His charity works with BAME children to prepare them for a career in science and technology.

Born in Brixton in 1959, he previously said that ‘scouts and the church were important’ to him when he was growing up.

His family attended a white majority Anglican church, of which Mr. Sewell said he realized he wanted to go to college.

Mr. Sewell later moved to Essex and Sussex to attend college before returning to London to teach.

However, he became disillusioned and moved to Jamaica before returning to the UK after two years.

Subsequently, he worked on a freelance basis as a teacher and educational advisor and founded his charity.

The international education adviser previously collaborated with Prime Minister Boris Johnson in 2013 when he led the then mayor’s educational research into the schools of the capital, which resulted in the creation of the London Schools Excellence Fund.

In 2010 Prospect magazine, Mr. Sewell said, “Much of the alleged evidence of institutional racism is thin.”

In an interview with the Times newspaper last year, the former teacher suggested that the root cause of knife crime and gang culture among black youths was absent fathers, referring to figures showing that about 50 percent of black children grow up without a father.

Mr Sewell, currently head of the educational charity Generating Genius, said: “I am delighted to chair this new committee on race and ethnic differences. I have spent my entire career in education to help all students reach their full potential.

“I know, however, that there is inequality, and I am committed to working with my fellow Commissioners to understand why.

“Together we will make recommendations for action in government, government agencies and the private sector, and try to have a national conversation on race led by the evidence.”

Prime Minister Boris Johnson said, “Today I am setting up an independent committee on race and ethnic differences. This cross-government Commission will investigate inequalities in the UK across the population.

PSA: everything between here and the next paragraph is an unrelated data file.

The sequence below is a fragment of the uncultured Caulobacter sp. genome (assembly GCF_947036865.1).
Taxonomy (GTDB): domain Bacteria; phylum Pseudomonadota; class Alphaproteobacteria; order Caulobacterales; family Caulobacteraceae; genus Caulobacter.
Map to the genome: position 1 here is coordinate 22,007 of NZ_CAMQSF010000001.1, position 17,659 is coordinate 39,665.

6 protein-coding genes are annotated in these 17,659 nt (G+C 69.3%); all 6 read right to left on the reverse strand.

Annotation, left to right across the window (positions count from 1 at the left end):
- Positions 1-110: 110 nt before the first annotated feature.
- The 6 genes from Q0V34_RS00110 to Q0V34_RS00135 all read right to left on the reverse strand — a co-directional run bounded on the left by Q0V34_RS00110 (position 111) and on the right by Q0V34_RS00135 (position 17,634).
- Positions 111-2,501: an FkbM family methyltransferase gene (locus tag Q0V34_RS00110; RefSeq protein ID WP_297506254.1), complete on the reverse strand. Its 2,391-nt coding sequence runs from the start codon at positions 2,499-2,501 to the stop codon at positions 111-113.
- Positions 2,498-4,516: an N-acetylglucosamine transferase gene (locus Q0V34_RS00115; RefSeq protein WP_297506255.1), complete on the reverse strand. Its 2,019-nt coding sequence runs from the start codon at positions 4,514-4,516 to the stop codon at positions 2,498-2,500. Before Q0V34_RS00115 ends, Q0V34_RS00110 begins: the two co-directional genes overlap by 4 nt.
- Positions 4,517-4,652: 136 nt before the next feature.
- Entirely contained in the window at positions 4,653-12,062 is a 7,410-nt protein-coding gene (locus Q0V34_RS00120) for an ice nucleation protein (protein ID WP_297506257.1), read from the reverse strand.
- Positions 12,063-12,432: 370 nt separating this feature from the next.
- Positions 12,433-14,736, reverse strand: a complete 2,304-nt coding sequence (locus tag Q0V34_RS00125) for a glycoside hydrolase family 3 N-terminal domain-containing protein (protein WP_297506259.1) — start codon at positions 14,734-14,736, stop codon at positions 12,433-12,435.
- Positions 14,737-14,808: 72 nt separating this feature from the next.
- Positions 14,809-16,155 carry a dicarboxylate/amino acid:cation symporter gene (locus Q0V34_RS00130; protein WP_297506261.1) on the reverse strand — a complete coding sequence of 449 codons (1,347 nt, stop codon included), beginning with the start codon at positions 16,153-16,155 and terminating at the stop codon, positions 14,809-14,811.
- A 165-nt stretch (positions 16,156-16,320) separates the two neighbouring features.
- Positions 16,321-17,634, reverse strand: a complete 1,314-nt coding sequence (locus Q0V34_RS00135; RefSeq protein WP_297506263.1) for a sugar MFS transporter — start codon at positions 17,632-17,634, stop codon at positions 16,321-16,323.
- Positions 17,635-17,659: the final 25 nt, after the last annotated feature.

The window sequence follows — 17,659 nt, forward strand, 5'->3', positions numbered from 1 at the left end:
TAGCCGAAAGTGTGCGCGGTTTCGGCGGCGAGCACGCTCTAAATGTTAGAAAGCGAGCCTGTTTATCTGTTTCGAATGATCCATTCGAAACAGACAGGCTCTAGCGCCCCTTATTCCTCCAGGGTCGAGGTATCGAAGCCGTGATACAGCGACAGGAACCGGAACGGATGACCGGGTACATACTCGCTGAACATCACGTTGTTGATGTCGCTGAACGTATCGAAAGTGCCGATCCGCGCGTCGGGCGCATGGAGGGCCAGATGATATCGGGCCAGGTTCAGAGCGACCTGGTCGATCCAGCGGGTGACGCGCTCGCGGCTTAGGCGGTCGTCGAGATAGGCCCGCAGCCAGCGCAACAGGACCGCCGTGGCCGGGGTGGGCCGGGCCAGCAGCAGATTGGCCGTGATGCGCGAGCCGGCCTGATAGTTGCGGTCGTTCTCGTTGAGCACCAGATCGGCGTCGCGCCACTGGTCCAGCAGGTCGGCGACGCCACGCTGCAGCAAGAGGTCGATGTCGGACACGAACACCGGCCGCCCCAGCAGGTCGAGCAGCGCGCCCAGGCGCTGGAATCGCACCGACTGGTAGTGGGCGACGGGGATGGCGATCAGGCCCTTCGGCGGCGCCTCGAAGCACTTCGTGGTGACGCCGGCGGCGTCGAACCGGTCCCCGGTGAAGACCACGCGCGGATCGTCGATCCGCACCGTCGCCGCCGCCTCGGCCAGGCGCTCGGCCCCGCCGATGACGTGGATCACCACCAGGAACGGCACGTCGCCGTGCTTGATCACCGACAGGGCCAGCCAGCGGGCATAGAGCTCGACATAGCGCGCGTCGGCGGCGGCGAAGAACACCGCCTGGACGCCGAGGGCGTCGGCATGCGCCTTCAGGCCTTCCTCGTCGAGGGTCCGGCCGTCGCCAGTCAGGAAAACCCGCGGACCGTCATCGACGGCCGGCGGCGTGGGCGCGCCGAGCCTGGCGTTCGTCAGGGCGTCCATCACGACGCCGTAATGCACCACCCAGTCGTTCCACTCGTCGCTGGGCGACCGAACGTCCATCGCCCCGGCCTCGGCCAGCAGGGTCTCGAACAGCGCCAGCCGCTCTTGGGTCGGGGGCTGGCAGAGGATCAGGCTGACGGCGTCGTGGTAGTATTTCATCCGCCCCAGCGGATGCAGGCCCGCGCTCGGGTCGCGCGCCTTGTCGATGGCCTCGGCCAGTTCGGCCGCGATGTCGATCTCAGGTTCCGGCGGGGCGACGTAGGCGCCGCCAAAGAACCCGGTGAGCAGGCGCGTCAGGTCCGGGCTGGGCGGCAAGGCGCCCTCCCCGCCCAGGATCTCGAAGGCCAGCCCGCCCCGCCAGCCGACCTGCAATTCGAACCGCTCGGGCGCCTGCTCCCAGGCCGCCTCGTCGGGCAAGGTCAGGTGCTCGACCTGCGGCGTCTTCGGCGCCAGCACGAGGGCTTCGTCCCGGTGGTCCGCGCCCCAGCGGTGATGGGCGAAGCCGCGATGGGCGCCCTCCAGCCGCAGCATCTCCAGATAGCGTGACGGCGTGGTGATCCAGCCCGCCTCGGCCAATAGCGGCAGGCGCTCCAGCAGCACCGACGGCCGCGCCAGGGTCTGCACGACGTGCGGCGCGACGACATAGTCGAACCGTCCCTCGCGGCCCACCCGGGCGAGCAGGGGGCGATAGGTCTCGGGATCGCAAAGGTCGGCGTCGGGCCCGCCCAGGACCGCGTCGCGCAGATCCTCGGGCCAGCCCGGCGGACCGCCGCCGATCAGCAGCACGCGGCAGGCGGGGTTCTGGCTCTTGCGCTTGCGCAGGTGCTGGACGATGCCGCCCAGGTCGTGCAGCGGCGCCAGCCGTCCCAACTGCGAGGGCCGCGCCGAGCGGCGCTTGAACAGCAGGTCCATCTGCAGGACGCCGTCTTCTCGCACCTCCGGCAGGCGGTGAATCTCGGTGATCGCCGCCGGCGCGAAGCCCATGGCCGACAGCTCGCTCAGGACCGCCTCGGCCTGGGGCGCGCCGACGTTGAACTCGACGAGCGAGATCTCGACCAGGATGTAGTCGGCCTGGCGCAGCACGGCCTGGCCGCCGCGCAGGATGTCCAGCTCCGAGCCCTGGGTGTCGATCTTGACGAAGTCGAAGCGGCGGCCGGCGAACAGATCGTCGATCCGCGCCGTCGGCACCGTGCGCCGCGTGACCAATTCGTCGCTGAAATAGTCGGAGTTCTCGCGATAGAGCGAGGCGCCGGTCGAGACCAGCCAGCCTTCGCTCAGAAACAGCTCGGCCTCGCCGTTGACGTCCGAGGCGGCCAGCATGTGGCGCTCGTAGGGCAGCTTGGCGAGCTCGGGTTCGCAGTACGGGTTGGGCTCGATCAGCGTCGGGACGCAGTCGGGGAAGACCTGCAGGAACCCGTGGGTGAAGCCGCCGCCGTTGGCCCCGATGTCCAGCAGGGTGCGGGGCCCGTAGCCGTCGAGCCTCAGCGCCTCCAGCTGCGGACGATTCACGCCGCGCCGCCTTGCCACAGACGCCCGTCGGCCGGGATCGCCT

“I am delighted to have assembled a group of ten talented and diverse Commissioners, each bringing a wealth of experience from several key sectors.

This new Commission is headed by Dr. Tony Sewell CBE. Tony has supported many young people from different backgrounds in STEM careers. I know very well how his work has improved access to education across London, and I am convinced that he shares my commitment to maximize opportunities for all.

The Commission will be inclusive, investigate and, if necessary, make calls. It will set a positive agenda for change. ‘

Finance Minister of Finance and Equality Minister Kemi Badenoch said: “This Commission demonstrates this government’s mission to improve opportunities for all, regardless of their background.

“Our expert chairman and commissioners will make fact-based recommendations to change lives for the better. Their work will be crucial in informing and improving the national conversation about race. ‘

The other commissioners include space scientist and broadcaster Dr. Maggie Aderin-Pocock, President of the Youth Justice Board for England and Wales, Keith Fraser, ex-BBC journalist Dr. Samir Shah, professor of surgery at University College London Lord Ajay Kakkar, economist Dr. Dambisa Moyo, entrust the academies CEO Martyn Oliver, UKGovChat co-founder Naureen Khalid, Muslims for Britain co-founder, Aftab Chughtai, and commentator Mercy Muroki.

Two representatives of the Windrush working group – director of Voice4Change Kunle Olulode and Blondel Cluff, chief executive of the West Indian commission – will attend meetings as needed, No. 10 confirmed.

.